Submitted by Kelly Woodard (email@example.com)
Did you attend the Fall 2010 meeting? Did you help Dan Elliott with the GPR survey at Gascoigne Bluff on St. Simons Island? Now, you can read his report and see maps of the results of the survey.
The report, GPR Survey at Gascoigne Bluff, St. Simmons Island, Georgia presents the findings of the Ground Penetrating Radar (GPR) survey conducted during the SGA’s 2010 fall meeting. GPR survey of a portion of Gascoigne Bluff on St. Simons Island was completed on October 16, 2010. Report author and SGA member Dan Elliott was assisted by SGA members in completing the survey. This project was a joint public outreach and research effort by the LAMAR Institute, the Society for Georgia Archaeology, and the Cassina Garden Club.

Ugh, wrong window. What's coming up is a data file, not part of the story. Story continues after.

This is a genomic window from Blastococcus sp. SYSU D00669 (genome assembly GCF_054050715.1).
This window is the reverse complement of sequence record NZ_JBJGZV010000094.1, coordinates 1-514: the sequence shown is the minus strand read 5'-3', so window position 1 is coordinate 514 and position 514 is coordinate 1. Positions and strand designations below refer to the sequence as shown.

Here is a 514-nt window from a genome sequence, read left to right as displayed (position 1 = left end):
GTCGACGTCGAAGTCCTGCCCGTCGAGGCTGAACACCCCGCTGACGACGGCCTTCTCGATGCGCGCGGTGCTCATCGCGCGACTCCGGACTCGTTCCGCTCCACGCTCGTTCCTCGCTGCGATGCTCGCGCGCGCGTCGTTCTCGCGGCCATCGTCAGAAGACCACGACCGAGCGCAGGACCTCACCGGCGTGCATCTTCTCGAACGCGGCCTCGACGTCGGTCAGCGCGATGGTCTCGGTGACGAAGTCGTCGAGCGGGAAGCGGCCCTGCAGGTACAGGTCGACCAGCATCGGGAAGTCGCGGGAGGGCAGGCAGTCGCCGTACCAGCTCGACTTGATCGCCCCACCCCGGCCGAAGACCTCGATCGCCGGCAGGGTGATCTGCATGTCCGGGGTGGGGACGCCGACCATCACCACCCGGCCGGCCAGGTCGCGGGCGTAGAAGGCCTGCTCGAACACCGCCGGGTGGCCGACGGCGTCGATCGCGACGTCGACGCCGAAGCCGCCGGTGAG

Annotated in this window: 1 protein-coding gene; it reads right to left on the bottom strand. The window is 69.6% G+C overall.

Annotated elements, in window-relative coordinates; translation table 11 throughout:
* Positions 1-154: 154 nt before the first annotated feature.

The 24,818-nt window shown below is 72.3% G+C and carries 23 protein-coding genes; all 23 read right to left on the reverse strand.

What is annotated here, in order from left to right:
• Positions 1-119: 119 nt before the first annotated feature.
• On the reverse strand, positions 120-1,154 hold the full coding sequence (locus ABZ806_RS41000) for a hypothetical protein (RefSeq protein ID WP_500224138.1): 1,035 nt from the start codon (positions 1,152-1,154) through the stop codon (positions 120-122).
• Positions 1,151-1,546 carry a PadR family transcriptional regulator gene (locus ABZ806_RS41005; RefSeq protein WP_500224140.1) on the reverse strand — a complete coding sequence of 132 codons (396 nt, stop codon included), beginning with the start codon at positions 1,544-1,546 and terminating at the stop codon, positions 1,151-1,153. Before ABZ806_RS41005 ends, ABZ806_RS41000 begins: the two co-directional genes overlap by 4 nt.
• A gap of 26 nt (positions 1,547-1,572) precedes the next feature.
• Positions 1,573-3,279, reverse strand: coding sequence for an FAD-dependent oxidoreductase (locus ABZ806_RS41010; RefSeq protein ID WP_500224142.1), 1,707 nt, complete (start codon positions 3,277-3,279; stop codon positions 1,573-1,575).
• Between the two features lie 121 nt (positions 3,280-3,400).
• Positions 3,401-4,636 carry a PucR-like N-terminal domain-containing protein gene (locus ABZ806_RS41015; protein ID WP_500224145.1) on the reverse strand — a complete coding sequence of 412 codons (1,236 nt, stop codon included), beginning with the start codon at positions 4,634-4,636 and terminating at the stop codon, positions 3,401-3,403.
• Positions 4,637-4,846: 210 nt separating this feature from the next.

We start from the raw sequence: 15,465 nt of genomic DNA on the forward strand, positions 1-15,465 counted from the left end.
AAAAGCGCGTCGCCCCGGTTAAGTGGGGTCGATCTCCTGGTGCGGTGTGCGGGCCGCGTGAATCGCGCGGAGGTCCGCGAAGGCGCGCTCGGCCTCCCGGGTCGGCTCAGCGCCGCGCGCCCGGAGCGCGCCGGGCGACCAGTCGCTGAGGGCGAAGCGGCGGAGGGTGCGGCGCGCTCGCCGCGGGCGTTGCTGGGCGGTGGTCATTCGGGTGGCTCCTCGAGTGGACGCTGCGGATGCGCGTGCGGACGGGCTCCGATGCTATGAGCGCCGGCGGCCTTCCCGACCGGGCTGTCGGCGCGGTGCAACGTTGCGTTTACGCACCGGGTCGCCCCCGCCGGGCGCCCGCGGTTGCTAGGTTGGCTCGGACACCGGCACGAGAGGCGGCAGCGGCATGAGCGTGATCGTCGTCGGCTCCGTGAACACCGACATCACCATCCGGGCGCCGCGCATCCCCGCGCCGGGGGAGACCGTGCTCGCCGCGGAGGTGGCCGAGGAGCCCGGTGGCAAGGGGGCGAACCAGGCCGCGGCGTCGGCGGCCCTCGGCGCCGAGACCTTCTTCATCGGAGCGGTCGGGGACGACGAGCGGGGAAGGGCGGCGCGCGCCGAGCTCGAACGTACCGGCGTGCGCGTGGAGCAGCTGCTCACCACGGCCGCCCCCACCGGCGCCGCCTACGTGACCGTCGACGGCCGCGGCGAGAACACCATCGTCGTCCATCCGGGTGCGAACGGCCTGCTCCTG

The public participated in data collection that was post-processed to create a series of maps to reveal the subsurface characteristics of the study site. The study site was a 40 meter by 15 meter area immediately southeast of the garden gate that encloses the two tabby dwellings, which are the last standing remnants of the enslaved quarter of James Hamilton’s plantation.
Although GPR does not provide a complete understanding of the subsurface environment, the interpretation of GPR data is an advancing science. The application of GPR technology is recommended for future studies where a non-intrusive means is desired to map subsurface cultural landscapes.
What this preliminary survey on a portion of the Gascoigne Bluff revealed is a complex subsurface landscape that, according to Dan Elliot, begs for understanding. Elliot adds, “the mysteries and human drama that are locked in the soil can be addressed through competent archaeological investigation. GPR survey helps to provide a map in charting a course for conservative excavations and responsible site stewardship.”
To view more of The Lamar Institute’s archaeological report click here.